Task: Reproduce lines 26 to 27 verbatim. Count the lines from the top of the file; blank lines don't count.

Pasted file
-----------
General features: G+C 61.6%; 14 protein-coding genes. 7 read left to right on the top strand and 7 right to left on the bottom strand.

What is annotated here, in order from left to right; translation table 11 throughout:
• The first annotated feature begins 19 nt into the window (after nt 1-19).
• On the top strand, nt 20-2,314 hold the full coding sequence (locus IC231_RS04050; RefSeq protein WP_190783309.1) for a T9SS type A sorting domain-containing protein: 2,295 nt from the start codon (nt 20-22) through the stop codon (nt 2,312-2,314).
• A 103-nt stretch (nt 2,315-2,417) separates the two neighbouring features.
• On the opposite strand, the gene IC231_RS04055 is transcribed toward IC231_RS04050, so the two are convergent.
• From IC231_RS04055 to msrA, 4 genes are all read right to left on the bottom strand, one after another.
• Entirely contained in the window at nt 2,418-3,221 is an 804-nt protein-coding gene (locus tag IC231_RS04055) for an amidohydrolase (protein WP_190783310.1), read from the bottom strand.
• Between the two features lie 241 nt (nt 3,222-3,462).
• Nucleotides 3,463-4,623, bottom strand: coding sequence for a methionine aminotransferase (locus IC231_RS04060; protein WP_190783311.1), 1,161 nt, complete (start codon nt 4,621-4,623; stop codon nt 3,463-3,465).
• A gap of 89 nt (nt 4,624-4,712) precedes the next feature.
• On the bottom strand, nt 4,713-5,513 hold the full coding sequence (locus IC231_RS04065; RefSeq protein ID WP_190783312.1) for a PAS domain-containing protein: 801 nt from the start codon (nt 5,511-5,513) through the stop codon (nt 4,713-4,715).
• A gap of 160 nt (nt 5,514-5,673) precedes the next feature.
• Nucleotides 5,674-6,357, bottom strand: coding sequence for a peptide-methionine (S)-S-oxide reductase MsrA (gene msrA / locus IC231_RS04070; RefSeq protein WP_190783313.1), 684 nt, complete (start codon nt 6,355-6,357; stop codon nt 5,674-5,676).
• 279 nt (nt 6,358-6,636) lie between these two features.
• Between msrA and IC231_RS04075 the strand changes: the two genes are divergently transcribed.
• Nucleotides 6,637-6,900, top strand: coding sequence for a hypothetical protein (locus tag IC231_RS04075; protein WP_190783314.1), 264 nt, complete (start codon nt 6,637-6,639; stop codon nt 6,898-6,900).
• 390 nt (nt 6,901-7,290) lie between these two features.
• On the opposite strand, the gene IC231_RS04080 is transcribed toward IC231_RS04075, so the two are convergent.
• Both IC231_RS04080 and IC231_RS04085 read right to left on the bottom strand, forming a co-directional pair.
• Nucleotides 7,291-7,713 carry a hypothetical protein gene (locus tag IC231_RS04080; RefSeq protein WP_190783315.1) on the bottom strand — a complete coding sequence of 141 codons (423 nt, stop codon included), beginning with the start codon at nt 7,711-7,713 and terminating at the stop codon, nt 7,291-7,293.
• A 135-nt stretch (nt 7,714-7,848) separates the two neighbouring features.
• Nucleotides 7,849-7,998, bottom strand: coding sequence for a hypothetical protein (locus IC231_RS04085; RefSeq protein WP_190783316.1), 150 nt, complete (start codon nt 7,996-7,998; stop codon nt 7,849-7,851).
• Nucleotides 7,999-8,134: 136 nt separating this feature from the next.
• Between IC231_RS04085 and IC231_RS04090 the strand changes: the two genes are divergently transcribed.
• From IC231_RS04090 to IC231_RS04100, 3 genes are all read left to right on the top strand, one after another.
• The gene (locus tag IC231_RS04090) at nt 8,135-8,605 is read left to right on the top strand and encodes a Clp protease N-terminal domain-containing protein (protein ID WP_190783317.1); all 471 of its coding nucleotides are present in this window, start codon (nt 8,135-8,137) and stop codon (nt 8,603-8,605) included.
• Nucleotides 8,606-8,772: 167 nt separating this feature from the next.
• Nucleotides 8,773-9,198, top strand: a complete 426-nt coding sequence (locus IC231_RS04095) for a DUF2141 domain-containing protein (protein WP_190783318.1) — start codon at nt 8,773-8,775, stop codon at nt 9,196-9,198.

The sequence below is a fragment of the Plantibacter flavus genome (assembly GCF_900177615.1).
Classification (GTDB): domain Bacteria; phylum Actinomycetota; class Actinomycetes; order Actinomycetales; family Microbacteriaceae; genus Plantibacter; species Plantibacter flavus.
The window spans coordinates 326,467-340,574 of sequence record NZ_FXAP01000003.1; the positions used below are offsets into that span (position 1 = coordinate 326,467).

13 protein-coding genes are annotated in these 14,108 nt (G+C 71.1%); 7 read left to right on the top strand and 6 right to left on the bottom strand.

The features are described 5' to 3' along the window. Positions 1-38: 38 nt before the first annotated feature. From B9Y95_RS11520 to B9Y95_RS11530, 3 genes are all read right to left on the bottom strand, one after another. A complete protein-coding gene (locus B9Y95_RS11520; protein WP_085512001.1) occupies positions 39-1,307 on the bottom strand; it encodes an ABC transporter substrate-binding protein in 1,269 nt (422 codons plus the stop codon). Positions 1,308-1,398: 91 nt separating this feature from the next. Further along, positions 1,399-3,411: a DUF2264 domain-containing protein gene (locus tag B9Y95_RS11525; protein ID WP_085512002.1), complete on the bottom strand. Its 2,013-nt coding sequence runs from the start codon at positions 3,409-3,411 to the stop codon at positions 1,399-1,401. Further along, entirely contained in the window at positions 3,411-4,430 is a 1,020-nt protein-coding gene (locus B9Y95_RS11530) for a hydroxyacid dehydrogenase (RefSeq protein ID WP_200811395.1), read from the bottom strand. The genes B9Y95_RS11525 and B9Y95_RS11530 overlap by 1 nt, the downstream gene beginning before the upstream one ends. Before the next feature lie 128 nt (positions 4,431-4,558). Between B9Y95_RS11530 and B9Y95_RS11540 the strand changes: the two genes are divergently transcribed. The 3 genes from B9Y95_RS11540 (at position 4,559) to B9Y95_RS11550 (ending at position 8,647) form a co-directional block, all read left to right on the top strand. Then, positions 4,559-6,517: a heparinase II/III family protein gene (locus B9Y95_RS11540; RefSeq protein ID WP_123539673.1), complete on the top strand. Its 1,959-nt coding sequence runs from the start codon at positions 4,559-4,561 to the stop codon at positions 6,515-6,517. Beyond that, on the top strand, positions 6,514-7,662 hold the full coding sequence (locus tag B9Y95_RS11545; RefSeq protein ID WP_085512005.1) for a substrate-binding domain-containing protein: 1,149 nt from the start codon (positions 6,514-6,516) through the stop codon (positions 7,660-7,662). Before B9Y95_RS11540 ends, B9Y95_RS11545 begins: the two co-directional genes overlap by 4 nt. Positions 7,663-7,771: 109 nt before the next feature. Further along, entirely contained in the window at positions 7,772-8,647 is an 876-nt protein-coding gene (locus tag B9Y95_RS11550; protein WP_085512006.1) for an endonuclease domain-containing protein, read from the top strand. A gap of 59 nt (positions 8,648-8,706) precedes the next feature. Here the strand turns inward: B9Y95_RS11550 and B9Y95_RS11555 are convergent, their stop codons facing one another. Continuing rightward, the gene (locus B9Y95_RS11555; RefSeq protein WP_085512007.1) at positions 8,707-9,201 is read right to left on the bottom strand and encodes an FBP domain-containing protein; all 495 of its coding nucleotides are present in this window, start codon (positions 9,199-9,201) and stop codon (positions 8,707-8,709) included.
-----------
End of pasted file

• From IC231_RS04090 to IC231_RS04100, 3 genes are all read left to right on the top strand, one after another.
• The gene (locus tag IC231_RS04090) at nt 8,135-8,605 is read left to right on the top strand and encodes a Clp protease N-terminal domain-containing protein (protein ID WP_190783317.1); all 471 of its coding nucleotides are present in this window, start codon (nt 8,135-8,137) and stop codon (nt 8,603-8,605) included.